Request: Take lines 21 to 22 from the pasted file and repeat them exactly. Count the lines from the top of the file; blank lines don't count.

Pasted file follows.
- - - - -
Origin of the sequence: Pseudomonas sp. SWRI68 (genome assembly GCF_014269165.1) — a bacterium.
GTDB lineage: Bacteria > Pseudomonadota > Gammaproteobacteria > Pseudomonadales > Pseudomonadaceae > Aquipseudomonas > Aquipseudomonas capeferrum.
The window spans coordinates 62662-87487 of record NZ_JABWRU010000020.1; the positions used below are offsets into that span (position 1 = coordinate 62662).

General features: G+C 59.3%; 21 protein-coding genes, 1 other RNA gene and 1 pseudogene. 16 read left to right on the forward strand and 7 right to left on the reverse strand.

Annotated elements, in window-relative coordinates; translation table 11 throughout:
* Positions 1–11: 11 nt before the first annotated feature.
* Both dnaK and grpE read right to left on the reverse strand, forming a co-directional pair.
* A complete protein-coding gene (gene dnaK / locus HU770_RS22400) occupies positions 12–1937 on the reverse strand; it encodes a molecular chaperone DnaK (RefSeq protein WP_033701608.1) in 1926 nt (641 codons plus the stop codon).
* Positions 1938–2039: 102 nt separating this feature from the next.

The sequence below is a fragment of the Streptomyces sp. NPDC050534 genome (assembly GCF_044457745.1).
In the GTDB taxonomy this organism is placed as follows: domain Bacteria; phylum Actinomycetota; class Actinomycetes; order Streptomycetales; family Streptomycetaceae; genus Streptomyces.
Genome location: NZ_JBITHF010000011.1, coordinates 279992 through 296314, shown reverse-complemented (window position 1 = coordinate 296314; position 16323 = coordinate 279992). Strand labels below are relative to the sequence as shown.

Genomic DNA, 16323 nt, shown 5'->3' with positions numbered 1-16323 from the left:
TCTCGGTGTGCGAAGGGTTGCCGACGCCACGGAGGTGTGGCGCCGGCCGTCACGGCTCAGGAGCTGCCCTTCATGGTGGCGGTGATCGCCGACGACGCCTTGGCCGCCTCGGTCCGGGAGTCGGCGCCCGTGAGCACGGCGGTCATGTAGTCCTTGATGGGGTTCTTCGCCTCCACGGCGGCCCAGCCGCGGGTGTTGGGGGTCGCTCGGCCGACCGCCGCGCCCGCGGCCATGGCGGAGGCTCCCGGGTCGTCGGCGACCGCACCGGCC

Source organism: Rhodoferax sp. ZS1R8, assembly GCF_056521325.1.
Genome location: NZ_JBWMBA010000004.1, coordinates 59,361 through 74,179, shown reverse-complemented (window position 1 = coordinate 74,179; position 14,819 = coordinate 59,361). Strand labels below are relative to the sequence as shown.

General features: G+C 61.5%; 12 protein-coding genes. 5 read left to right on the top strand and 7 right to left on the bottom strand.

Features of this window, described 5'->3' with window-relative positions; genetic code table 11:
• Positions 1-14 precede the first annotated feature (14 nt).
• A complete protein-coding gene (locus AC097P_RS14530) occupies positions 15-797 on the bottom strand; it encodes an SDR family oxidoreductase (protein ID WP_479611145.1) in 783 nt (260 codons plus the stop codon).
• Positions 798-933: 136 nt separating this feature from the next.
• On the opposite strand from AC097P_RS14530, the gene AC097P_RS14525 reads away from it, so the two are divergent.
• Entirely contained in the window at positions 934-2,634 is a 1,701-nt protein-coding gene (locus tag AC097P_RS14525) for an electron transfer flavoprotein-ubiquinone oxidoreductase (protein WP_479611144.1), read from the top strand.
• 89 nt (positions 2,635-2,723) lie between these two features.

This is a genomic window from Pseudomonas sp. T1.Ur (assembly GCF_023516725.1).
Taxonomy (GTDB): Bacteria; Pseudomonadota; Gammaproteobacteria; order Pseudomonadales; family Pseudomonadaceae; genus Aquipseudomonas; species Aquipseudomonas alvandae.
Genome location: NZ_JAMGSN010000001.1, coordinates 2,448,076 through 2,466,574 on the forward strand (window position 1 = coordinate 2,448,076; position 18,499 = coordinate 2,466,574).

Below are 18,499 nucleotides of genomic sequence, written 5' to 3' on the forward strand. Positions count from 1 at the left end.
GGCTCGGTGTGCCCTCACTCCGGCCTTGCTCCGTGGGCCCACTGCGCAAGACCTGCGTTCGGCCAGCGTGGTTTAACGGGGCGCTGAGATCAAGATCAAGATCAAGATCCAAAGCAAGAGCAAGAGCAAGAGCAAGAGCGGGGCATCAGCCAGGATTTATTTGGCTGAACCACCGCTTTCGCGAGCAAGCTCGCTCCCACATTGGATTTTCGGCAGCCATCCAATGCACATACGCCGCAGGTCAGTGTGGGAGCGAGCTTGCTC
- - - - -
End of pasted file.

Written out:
• Positions 798-933: 136 nt separating this feature from the next.
• On the opposite strand from AC097P_RS14530, the gene AC097P_RS14525 reads away from it, so the two are divergent.